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Sony’s second-in-command, Kazuo Hirai, will hold a press conference tomorrow in the first public address by a Sony executive since its Playstation Network (PSN) online gaming network crashed.
Sensitive information about PSN users was stolen by hackers during an extensive attack and intrusion on the online gaming network, according to Sony. It was a massive security gaffe that has caused the U.S. government to get involved and demand answers — such as who attacked the network and what users were affected. Sony has sent warnings about the possible credit card theft to PSN users.
But one of the most critical parts of the downtime was Sony’s extensive silence throughout the whole ordeal. It was several days between Sony’s first announcement that the network would be down indefinitely and coming clean about user information being stolen. Users were kept in the dark about their information being taken by hackers. It’s uncharacteristic of a massive gaming company, which usually has to rely on a huge trust surplus to survive in the hyper-competitive video game market.
Just this morning, VentureBeat’s gaming guru Dean Takahashi suggested Hirai hold a press conference to apologize to gamers everywhere and offer some kind of compensation. The PSN outage has done significant damage to the company’s credibility and it’s unlikely that gamers will trust them without thinking twice again, he said. There hasn’t been any indication about what the press conference tomorrow will be about, but it’s almost certain that there will be an apology in there somewhere.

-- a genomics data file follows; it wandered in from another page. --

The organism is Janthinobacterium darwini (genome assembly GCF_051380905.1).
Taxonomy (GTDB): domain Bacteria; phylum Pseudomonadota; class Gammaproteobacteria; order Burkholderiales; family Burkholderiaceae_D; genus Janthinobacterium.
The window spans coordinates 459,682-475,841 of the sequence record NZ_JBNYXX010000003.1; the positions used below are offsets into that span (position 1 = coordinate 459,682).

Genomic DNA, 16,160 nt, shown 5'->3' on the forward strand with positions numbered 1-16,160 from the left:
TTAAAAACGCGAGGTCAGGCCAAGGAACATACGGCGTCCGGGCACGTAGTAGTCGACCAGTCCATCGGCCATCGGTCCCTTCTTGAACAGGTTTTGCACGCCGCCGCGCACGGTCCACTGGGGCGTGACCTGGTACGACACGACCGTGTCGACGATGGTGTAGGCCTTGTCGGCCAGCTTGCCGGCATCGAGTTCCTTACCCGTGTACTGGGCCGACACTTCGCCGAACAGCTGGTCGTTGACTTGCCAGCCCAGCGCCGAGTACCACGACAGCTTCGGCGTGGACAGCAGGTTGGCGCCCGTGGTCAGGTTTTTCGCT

The network has been down for more than a week, denying 77 million registered gamers the ability to play online games, watch movies, listen to music or download other entertainment to their PlayStation 3 consoles and PlayStation Portable handhelds. It’s a critical service that competes with Microsoft’s Xbox Live online gaming service — as well as other online gaming services. There are also 948 games now available in the PlayStation Network store, as well as 4,000 pieces of add-on content for games.